From my damp, but otherwise cozy roost in the Northwest, I listen to the weather report from Chicago, look at the pictures of the icicle-laden remains of a burned-out buildings and remember. This memory is for you.
A New Year’s Message, Chicago Style
New Years’ Eve, 1945, and I was invited to spend the night with a school friend I didn’t really know. But then I didn’t really know anyone at the private school I’d been sent to a few months earlier. I was twelve and not exactly a social butterfly. Neither was Ellen, which is probably why she picked me for that night no one can spend alone. I was excited all the same, and even more excited because she lived near the top of one of the fancy high-rise apartment buildings on the lake—buildings whose windows glistened in the morning sun. I’d never been inside such a building, though I was born and raised in the neighborhood behind them.
New Year’s Eve dawned bitter, raw, with a sky that barely cleared the towers. The gold handles of the crystal doors were cold and slippery. The gilt and mirrored elevator rose and rose, depositing me at a door carved in oak and cosseted in pillars. Ellen answered the bell, eying me uneasily, as though wondering why I was there. She led me, with only a glimpse of plastic-covered damask loveseats and brocade draperies, down a hall, away from the lake-facing windows, to her room.
There was no one else home. Ellen was an only child. Her parents were out, and the maid had left to spend New Year’s at some lower elevation. We got cokes from the empty white kitchen. There was no food—no popcorn, cake or other New Year’s goodies. She wasn’t allowed food in her room.
When we were back there, Ellen shut the door on the rest of the apartment. We turned on the radio and listened to the local storm warning before turning to the New York station to wait for the dropping of the crystal ball. Guy Lombardo filled the long arc of time, Guy Lombardo and the rising wind. Rain started. It didn’t strike the leeward windows of Ellen’s room, but the howl of wind between the towers drowned Lombardo’s happy chords.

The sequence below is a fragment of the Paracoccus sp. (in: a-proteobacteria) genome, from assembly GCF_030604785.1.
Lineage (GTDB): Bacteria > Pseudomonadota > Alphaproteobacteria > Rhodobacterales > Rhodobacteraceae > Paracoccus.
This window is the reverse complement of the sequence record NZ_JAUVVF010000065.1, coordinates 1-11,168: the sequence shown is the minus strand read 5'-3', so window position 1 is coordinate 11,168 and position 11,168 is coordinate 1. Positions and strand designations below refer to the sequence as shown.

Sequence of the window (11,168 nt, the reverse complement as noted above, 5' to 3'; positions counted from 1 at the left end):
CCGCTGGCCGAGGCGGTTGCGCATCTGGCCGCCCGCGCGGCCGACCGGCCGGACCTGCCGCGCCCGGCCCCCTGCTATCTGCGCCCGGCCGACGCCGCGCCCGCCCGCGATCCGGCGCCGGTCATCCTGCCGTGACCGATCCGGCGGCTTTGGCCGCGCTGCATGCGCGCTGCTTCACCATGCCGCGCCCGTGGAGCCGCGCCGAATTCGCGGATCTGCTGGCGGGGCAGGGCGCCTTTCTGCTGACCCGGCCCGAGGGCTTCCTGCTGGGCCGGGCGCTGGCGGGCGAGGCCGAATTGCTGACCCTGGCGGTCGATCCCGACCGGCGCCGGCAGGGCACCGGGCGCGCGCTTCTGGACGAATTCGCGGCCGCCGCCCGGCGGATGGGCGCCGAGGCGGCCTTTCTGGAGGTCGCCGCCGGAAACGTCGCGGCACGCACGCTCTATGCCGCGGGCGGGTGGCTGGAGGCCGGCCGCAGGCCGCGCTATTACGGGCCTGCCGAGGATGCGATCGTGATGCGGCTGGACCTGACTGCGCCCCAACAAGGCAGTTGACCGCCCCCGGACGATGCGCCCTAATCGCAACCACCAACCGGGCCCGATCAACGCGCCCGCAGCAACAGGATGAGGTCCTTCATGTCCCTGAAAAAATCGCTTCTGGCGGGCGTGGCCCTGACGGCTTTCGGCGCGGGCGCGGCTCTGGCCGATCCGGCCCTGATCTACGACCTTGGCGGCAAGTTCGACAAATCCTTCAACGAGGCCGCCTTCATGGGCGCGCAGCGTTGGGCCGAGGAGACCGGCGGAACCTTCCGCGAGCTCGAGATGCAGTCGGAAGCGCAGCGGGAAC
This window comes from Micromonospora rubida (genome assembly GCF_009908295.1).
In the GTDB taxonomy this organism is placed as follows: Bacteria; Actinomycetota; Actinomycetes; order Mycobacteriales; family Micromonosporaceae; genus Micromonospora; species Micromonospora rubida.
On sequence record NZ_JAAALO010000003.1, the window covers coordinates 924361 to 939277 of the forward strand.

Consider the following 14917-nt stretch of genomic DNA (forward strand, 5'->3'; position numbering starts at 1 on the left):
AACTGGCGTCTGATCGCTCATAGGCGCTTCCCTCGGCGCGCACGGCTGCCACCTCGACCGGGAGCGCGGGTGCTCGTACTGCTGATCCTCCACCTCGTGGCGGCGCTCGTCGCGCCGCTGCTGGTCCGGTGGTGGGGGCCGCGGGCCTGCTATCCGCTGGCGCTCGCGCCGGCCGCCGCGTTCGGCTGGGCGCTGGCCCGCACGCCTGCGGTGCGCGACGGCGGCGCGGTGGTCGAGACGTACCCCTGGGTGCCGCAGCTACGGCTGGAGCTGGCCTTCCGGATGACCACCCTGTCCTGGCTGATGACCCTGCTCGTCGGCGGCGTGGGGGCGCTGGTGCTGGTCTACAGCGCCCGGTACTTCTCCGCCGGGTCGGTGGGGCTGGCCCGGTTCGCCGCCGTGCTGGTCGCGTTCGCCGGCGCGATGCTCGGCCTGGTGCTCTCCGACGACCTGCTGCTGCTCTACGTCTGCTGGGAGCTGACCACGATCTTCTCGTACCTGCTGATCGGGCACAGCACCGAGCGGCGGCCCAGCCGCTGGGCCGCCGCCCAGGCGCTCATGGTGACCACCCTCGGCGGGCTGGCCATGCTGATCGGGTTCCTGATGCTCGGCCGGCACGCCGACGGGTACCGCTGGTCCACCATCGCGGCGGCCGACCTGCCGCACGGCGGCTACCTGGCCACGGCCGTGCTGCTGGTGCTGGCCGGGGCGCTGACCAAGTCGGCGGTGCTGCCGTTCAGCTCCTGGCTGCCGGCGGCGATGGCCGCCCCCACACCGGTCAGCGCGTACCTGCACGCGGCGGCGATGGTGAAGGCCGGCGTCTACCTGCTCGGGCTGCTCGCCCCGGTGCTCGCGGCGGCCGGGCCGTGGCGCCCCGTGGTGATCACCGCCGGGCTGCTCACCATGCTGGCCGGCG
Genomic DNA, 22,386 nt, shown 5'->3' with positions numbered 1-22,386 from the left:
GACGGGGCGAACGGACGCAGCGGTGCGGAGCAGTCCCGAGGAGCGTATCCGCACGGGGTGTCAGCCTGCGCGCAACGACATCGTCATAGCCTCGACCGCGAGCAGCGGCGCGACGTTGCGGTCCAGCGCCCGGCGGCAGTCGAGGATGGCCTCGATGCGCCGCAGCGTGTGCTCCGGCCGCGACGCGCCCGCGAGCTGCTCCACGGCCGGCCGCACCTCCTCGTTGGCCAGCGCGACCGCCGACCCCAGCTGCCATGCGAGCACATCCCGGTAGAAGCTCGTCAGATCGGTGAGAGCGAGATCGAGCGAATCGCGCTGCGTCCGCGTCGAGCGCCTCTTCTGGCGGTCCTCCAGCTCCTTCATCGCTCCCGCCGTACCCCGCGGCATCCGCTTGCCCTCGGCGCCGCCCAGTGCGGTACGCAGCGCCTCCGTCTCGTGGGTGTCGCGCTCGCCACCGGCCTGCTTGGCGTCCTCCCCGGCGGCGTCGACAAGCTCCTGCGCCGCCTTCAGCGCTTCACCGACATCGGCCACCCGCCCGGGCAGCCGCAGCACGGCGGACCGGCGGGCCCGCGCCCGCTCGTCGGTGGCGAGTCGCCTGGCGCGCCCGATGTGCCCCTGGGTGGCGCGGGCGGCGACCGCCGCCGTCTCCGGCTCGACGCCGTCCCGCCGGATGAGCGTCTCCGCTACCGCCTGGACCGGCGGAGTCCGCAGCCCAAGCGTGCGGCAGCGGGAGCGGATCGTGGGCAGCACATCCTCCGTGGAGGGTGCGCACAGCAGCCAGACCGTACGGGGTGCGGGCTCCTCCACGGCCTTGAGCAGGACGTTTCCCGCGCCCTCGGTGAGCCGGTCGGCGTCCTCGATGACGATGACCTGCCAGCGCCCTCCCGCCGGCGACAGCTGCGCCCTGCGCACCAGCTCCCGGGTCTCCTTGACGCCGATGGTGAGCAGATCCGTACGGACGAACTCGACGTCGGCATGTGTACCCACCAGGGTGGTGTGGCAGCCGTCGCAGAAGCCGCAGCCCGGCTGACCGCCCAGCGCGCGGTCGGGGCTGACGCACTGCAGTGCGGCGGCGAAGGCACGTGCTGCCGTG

Only when we opened the bedroom door to get more cokes did we hear the hammering of ice against the lakeside windows. Only then did we cross the white carpets, pass the plastic-covered couches to look out across the raging waters of Lake Michigan, blurred already by the coating of ice on the panes. The room was cold, as though the heat from the basement furnaces couldn’t rise so high. A blast of ice struck the panes, driving us back. We retreated to the bedroom.
Finally, the ball fell, and we could go to bed, each in a satin-coated twin on either side of a flounced dressing table with a crystal lamp. I lay sleepless, wondering what had landed me here, alone among absent strangers with a girl lonelier than I had ever been. I listened to the moan of the wind between the towers and the machine-gun static of the ice against the windows beyond the bedroom door.
We woke to the wind and the rattle of ice-crusted branches far below. We were still alone. Ellen’s parents were stuck somewhere by the storm, as was half the population of Chicago. We looked out the ice-glazed windows at the gray expanse of water and then down at the spray of crashing waves forming ever-growing towers of ice on the rocks. Sun flashed on crystal-coated trees that bent in the wind, sending showers of diamonds into the air.
I wanted to go home. I wouldn’t wait for her parents; I would walk home. It was only a couple of miles, and I always walked. My family had no car; few did in those war years. I was going to go, wind or no wind.
The elevator dropped me to the lobby, but the gilt and crystal doors would not open. The wind held them fast. The doorman pushed. I pushed. The icy wind struck back like the voice of God. But saying what?
We are with you, all of us who have shared Chicago winters. Those are memories that last a lifetime.